October 18, 2003


Who Is Governor Arnold? George Shultz's Hunch (Andrew Ferguson, Oct. 14, 2003, Bloomberg)

Former U.S. Treasury Secretary George Shultz, sitting in serene retirement in his office on the campus of Stanford University, likes to tell this story about Arnold Schwarzenegger.

"Buffett and I'' -- that would be billionaire investor Warren Buffett, who with Shultz heads the soon-to-be-governor's team of informal economic advisers -- "were doing a conference call with Arnold back in September. A number of businessmen had joined us. And one of them, a Latino restaurant owner, starts to push this driver's license thing.''

That would be the new California law, signed by a desperate Governor Gray Davis shortly before last Tuesday's recall election, allowing illegal
immigrants to obtain drivers licenses.

"This fellow says, `Arnold, all my employees are for it. All my customers are for it. You support this thing and I can guarantee you a lot of votes.'

"There was a long silence. Finally Arnold says, `But I don't support it.'

"And this businessman says, `But it would be very good for you,' and so on and so on.

"Another long silence.

"Finally, Arnold says, `I'm sorry, I can't. What kind of governor would I be if I started supporting things I don't believe in?'

"Remember, this was not a public event for public consumption. This wasn't some kind of grandstanding. I just thought, Wow. Bam. What an answer. This guy's got it. This guy's the real thing." [...]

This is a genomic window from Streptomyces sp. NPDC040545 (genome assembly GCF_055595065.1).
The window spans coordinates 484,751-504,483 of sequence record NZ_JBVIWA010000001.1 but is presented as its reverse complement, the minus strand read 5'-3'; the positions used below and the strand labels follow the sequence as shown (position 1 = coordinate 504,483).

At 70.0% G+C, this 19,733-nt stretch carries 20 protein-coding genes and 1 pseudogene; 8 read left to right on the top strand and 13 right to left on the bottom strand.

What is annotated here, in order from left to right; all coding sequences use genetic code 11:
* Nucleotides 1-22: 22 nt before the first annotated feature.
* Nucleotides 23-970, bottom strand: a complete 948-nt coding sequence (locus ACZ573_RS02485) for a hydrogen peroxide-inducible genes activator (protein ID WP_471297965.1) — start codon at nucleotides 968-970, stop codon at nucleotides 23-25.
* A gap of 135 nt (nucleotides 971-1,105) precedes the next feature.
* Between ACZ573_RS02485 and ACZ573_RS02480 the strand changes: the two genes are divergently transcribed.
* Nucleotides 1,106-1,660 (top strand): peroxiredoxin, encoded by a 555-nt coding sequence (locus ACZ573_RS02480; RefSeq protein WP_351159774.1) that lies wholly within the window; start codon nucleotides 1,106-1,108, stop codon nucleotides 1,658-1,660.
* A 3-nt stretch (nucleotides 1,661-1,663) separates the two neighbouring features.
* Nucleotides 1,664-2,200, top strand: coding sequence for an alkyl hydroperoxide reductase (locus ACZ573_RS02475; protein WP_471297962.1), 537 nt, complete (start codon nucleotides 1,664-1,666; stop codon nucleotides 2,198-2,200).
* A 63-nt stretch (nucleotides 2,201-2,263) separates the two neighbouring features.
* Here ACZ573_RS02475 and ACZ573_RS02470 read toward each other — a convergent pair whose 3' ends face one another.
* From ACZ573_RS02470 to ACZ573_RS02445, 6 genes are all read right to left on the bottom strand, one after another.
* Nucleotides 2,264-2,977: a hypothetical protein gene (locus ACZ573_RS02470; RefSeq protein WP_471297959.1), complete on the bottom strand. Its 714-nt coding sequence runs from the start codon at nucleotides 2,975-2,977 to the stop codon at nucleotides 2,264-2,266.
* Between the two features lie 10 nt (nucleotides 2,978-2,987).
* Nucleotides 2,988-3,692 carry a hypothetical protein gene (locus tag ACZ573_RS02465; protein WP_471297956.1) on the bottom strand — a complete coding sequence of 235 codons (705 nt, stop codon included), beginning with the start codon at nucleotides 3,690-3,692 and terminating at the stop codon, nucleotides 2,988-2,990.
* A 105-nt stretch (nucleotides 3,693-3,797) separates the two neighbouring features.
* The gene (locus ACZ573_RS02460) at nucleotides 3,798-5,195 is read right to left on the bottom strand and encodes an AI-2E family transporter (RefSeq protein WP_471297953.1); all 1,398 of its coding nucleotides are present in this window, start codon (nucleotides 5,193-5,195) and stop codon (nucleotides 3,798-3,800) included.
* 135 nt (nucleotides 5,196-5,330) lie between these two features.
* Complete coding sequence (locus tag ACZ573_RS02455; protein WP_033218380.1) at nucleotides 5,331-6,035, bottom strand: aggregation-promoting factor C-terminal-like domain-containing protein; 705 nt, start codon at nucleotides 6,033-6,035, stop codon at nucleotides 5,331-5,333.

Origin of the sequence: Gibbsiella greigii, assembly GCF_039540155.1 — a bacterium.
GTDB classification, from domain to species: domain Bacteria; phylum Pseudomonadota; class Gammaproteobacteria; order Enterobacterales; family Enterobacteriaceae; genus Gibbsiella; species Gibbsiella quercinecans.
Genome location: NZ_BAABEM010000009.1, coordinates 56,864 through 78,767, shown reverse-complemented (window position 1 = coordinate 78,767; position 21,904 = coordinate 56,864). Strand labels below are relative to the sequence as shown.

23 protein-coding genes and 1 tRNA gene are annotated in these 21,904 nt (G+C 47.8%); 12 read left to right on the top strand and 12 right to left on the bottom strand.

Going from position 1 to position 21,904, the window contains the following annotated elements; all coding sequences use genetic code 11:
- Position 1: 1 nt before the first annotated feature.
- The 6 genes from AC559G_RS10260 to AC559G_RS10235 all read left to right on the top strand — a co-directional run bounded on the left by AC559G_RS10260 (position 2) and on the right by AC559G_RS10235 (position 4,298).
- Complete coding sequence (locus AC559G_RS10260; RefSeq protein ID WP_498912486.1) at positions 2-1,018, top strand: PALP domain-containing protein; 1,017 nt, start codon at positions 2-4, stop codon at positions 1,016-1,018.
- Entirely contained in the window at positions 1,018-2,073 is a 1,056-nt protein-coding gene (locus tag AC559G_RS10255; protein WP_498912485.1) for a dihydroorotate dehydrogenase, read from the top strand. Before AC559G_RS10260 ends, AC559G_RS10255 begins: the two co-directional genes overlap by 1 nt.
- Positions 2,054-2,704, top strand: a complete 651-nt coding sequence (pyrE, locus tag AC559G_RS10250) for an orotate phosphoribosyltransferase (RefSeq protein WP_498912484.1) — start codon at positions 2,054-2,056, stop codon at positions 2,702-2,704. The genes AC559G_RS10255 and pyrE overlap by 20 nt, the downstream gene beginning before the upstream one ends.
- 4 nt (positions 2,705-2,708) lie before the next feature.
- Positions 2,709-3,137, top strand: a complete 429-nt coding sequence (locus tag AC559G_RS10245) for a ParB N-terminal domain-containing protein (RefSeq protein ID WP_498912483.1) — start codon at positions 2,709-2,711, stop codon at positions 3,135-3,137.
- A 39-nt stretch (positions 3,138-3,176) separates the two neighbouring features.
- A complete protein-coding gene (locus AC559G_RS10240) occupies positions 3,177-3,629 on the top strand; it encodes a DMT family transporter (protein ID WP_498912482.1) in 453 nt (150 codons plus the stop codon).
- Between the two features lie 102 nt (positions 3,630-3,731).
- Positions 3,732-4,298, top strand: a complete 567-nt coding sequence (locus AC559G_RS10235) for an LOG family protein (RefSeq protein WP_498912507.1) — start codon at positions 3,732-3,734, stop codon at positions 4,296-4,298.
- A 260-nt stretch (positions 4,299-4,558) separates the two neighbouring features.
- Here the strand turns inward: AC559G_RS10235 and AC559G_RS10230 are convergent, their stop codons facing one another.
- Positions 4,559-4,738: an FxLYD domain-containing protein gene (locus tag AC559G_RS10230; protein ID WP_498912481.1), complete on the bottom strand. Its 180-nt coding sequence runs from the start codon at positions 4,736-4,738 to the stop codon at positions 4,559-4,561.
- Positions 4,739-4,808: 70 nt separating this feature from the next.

"You people in the press got Ronald Reagan wrong, too,'' says Shultz, who served as Reagan's secretary of state after heading Treasury in the Nixonand Ford administrations. "Everybody said, `Oh, he's just an actor, he's vague, intellectually he's not up to snuff.'

"Reagan didn't mind. I don't think Arnold does either. Reagan even cultivated that image -- he wanted to be underestimated. And while everybody was sort of laughing at him, he just blew right by them and walked off with all the prizes. I think Arnold might do the same."

During the Reykjavik Summit, when Ronald Reagan and Mikhail Gorbachev came close to a sweeping deal calling for the elimination of entire categories of nuclear weapons, the stcking point was the Soviet demand that we give up our pursuit of the Strategic Defense Initiative (Star Wars). Reagan refused, though he vowed that when we had a workable missile defense we'd share the technology with them--his vision being to make the world safe from the threat of mutual assured destruction, which he abhorred. Gorbachev well understood by then that the Soviets had no prayer of matching us in any kind of technological race and that merely to try and compete would in and of itself destroy what remained of the decrepit Soviet economy. In fact, Mr. Reagan had already exposed the USSR as the paper tiger that Aleksandr Solzhenitsyn had predicted. So Gorbachev hammered away at Reagan, pleading for the U.S. to just give up this one more weapon.

Finally, President Reagan, who steadfastly refused to surrender a defensive program, slid a note to George Schultz which asked: "Am I doing the right thing?"

Schultz wrote back" "Yes."

The tale is told, presumably apocryphal, of how Gorbachev, when he was riding to the airport with Iceland's prime minister after the talks collapsed, said: "The Cold War ended here."

Posted by Orrin Judd at October 18, 2003 5:48 AM
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